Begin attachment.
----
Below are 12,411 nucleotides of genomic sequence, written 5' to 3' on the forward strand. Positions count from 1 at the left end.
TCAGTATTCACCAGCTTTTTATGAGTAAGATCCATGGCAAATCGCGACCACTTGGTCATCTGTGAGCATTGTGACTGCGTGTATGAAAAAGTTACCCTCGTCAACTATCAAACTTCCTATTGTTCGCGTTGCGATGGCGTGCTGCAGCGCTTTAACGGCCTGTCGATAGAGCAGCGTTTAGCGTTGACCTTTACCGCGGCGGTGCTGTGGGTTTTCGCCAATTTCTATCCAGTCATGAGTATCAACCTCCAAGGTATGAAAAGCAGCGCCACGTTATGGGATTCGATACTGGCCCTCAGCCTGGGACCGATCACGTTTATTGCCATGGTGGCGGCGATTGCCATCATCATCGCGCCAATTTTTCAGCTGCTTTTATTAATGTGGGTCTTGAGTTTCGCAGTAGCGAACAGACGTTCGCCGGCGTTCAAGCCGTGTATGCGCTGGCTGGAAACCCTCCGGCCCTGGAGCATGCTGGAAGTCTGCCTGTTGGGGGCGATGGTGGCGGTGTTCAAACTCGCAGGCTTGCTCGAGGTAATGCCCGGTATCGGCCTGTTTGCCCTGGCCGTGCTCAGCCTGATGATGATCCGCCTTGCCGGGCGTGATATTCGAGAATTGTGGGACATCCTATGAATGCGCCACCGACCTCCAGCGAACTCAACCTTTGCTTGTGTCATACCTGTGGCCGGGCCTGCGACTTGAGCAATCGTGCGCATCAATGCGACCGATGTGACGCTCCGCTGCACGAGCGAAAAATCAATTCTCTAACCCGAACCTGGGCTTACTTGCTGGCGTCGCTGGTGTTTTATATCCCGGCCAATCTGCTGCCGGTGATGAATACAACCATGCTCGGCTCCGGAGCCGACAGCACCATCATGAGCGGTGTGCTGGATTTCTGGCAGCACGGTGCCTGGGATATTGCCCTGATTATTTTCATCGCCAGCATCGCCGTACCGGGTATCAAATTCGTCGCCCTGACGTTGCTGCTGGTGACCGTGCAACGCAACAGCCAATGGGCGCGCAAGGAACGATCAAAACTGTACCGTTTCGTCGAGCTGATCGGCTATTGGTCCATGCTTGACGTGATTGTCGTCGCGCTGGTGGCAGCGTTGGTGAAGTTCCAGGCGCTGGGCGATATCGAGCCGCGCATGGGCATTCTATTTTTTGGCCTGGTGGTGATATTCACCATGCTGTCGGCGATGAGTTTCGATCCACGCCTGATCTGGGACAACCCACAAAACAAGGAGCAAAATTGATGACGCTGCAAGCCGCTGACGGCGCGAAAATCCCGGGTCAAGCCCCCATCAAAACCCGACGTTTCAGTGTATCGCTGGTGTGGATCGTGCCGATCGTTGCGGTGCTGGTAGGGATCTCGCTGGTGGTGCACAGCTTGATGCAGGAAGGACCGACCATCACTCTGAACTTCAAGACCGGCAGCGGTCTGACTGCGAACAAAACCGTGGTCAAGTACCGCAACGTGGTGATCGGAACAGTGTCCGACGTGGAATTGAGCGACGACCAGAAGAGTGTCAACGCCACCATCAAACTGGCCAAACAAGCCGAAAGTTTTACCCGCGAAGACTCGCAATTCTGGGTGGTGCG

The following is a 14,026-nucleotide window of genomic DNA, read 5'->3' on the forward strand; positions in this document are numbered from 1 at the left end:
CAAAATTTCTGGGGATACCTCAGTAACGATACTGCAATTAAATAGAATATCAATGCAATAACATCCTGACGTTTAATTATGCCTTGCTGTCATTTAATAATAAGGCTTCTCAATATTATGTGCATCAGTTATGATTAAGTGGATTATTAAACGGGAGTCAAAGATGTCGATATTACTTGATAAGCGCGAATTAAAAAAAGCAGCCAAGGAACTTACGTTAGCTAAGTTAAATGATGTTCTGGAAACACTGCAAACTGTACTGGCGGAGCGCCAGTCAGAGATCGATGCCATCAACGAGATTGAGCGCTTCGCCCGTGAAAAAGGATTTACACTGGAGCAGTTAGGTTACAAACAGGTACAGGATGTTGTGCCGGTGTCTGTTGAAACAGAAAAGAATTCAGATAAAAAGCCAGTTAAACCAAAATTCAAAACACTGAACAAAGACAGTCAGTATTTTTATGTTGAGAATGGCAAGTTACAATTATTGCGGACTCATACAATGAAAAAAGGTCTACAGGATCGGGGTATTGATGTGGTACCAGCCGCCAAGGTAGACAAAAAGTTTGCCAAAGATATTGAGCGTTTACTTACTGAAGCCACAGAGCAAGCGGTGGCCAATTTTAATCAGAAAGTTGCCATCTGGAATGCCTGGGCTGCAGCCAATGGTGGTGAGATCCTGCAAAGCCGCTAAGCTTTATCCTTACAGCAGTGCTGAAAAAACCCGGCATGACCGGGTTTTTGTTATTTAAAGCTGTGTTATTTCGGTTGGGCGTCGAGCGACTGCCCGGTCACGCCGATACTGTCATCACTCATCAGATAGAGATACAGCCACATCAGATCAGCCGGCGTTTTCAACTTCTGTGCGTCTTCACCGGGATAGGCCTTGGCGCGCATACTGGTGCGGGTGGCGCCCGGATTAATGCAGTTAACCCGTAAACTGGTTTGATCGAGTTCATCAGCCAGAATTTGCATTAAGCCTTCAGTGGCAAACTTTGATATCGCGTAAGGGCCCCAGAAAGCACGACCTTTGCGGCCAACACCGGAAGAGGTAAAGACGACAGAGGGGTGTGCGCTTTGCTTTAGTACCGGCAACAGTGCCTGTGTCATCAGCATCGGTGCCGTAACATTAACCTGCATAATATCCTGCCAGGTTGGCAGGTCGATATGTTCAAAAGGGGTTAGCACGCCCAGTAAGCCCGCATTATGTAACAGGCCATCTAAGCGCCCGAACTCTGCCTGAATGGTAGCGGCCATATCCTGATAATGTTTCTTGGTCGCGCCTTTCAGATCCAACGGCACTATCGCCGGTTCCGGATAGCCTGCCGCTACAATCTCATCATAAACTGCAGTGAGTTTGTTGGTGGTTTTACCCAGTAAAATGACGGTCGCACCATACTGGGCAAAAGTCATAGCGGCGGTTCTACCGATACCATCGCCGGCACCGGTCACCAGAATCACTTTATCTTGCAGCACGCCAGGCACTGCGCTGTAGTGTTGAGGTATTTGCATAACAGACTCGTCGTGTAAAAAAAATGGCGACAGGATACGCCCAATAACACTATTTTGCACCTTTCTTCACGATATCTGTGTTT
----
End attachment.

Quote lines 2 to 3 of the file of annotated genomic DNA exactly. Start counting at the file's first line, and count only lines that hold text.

TCAGTATTCACCAGCTTTTTATGAGTAAGATCCATGGCAAATCGCGACCACTTGGTCATCTGTGAGCATTGTGACTGCGTGTATGAAAAAGTTACCCTCGTCAACTATCAAACTTCCTATTGTTCGCGTTGCGATGGCGTGCTGCAGCGCTTTAACGGCCTGTCGATAGAGCAGCGTTTAGCGTTGACCTTTACCGCGGCGGTGCTGTGGGTTTTCGCCAATTTCTATCCAGTCATGAGTATCAACCTCCAAGGTATGAAAAGCAGCGCCACGTTATGGGATTCGATACTGGCCCTCAGCCTGGGACCGATCACGTTTATTGCCATGGTGGCGGCGATTGCCATCATCATCGCGCCAATTTTTCAGCTGCTTTTATTAATGTGGGTCTTGAGTTTCGCAGTAGCGAACAGACGTTCGCCGGCGTTCAAGCCGTGTATGCGCTGGCTGGAAACCCTCCGGCCCTGGAGCATGCTGGAAGTCTGCCTGTTGGGGGCGATGGTGGCGGTGTTCAAACTCGCAGGCTTGCTCGAGGTAATGCCCGGTATCGGCCTGTTTGCCCTGGCCGTGCTCAGCCTGATGATGATCCGCCTTGCCGGGCGTGATATTCGAGAATTGTGGGACATCCTATGAATGCGCCACCGACCTCCAGCGAACTCAACCTTTGCTTGTGTCATACCTGTGGCCGGGCCTGCGACTTGAGCAATCGTGCGCATCAATGCGACCGATGTGACGCTCCGCTGCACGAGCGAAAAATCAATTCTCTAACCCGAACCTGGGCTTACTTGCTGGCGTCGCTGGTGTTTTATATCCCGGCCAATCTGCTGCCGGTGATGAATACAACCATGCTCGGCTCCGGAGCCGACAGCACCATCATGAGCGGTGTGCTGGATTTCTGGCAGCACGGTGCCTGGGATATTGCCCTGATTATTTTCATCGCCAGCATCGCCGTACCGGGTATCAAATTCGTCGCCCTGACGTTGCTGCTGGTGACCGTGCAACGCAACAGCCAATGGGCGCGCAAGGAACGATCAAAACTGTACCGTTTCGTCGAGCTGATCGGCTATTGGTCCATGCTTGACGTGATTGTCGTCGCGCTGGTGGCAGCGTTGGTGAAGTTCCAGGCGCTGGGCGATATCGAGCCGCGCATGGGCATTCTATTTTTTGGCCTGGTGGTGATATTCACCATGCTGTCGGCGATGAGTTTCGATCCACGCCTGATCTGGGACAACCCACAAAACAAGGAGCAAAATTGATGACGCTGCAAGCCGCTGACGGCGCGAAAATCCCGGGTCAAGCCCCCATCAAAACCCGACGTTTCAGTGTATCGCTGGTGTGGATCGTGCCGATCGTTGCGGTGCTGGTAGGGATCTCGCTGGTGGTGCACAGCTTGATGCAGGAAGGACCGACCATCACTCTGAACTTCAAGACCGGCAGCGGTCTGACTGCGAACAAAACCGTGGTCAAGTACCGCAACGTGGTGATCGGAACAGTGTCCGACGTGGAATTGAGCGACGACCAGAAGAGTGTCAACGCCACCATCAAACTGGCCAAACAAGCCGAAAGTTTTACCCGCGAAGACTCGCAATTCTGGGTGGTGCG

The following is a 14,026-nucleotide window of genomic DNA, read 5'->3' on the forward strand; positions in this document are numbered from 1 at the left end: